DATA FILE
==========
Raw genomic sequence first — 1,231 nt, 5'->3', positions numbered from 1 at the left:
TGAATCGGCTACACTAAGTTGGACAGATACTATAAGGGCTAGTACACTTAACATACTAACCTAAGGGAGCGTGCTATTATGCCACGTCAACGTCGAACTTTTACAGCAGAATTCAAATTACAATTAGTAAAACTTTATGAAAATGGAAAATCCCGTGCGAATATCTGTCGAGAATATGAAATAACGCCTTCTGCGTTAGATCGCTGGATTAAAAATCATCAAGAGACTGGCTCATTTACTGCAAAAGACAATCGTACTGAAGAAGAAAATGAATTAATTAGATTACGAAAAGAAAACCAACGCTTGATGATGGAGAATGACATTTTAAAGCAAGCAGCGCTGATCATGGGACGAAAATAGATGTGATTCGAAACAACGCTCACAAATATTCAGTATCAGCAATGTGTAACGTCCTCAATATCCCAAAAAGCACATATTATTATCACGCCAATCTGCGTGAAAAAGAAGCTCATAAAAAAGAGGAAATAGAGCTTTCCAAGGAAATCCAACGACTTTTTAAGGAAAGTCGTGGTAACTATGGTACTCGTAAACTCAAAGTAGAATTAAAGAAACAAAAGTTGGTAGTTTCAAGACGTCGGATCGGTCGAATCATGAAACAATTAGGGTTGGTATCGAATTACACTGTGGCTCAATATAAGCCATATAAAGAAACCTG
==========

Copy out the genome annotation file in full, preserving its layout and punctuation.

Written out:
Raw genomic sequence first — 1,231 nt, 5'->3', positions numbered from 1 at the left:
TGAATCGGCTACACTAAGTTGGACAGATACTATAAGGGCTAGTACACTTAACATACTAACCTAAGGGAGCGTGCTATTATGCCACGTCAACGTCGAACTTTTACAGCAGAATTCAAATTACAATTAGTAAAACTTTATGAAAATGGAAAATCCCGTGCGAATATCTGTCGAGAATATGAAATAACGCCTTCTGCGTTAGATCGCTGGATTAAAAATCATCAAGAGACTGGCTCATTTACTGCAAAAGACAATCGTACTGAAGAAGAAAATGAATTAATTAGATTACGAAAAGAAAACCAACGCTTGATGATGGAGAATGACATTTTAAAGCAAGCAGCGCTGATCATGGGACGAAAATAGATGTGATTCGAAACAACGCTCACAAATATTCAGTATCAGCAATGTGTAACGTCCTCAATATCCCAAAAAGCACATATTATTATCACGCCAATCTGCGTGAAAAAGAAGCTCATAAAAAAGAGGAAATAGAGCTTTCCAAGGAAATCCAACGACTTTTTAAGGAAAGTCGTGGTAACTATGGTACTCGTAAACTCAAAGTAGAATTAAAGAAACAAAAGTTGGTAGTTTCAAGACGTCGGATCGGTCGAATCATGAAACAATTAGGGTTGGTATCGAATTACACTGTGGCTCAATATAAGCCATATAAAGAAACCTG